So far, I’m liking the thumb safety. It adds a level of comfort when carried, and, given my background with .45 Autos, it’s very natural for me to disengage during the draw stroke, as with an M1911. I can also ride it through the recoil, applying pressure to get sights back on target. The safety’s placement compared to the slide release on the left side was a bit of a hang up, though. During a reload, I have typically released the slide on a fresh magazine using the thumb of my firing hand. For whatever reason, following my typical technique is causing me to accidentally lift the safety lever. My solution was to start releasing the slide with the support-hand thumb. So far, so good, but I’ll need to continue practicing the maneuver.

152 Rounds (620 total)



The final range session before wrapping up this first report was mostly conducted on camera as I filmed a range review for the Lock, Stock & Barrel video series, also known as NRA’s Gun Gear of the Week. This wasn’t exactly a quality training opportunity, but it’s worth noting the gun continued to run flawlessly, and my support-thumb slide release method seems to be working pretty well. I shot two boxes of the 115-gr. FMJ cartridges, freshened up my carry complement of 117s and also shot a couple magazines of NovX ammunition which features a 65-gr. poly/copper projectile propelled to around 1,700 f.p.s. No problem for the Compact.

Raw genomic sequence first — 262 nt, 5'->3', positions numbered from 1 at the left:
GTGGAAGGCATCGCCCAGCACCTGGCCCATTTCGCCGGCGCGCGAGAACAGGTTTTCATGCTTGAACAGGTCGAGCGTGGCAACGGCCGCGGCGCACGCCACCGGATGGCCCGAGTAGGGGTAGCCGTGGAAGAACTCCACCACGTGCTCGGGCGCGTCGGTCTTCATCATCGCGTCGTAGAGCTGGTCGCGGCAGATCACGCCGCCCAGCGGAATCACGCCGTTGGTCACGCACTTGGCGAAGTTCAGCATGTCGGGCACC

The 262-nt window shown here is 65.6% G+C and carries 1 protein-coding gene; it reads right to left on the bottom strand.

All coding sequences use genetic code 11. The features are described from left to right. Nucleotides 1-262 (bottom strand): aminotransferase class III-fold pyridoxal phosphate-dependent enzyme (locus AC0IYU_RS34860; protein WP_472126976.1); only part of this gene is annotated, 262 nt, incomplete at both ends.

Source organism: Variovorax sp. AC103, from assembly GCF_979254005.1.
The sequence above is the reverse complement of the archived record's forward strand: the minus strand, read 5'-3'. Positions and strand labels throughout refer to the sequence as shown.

To date, I have no complaints about the new Smith & Wesson pistol. In fact, I’m pretty darn impressed. The trigger is averaging a pull weight of 5 lbs., 13 ozs., which is fine for a stock striker-fired pistol, and, honestly, its winning me over. After the initial take up, which I concede is a bit long for my taste, the pull is simply pressure, pressure, pressure, break, and the reset is relatively short and very clear. The sights, as I mentioned, are spot on, and the gun shoots to a center hold, but they’ll need to be swapped out all the same. I just prefer night sights with a bold front and plain rear, and there are a lot of good aftermarket options available.

For carry, I’m mostly using a Predator holster from Wright Leather Works—it is jacket weather right now, and, for an OWB rig, the Predator really tucks the gun in very close to the body for good concealment. I’ve also been using the aforementioned Torsion IWB holster from Bravo Concealment, which is a favorite of mine because of its minimalist and contoured design.

For now, testing continues. Check back for future updates.

Additional Reading:  
NRA Gun Gear of the Week: M&P9 M2.0 Compact Range Review
Tested: Smith & Wesson M&P9 M2.0 Compact Pistol
First Look: Smith & Wesson M&P M2.0 Compact
Smith and Wesson Adds Compact Model to M&P M2.0 Series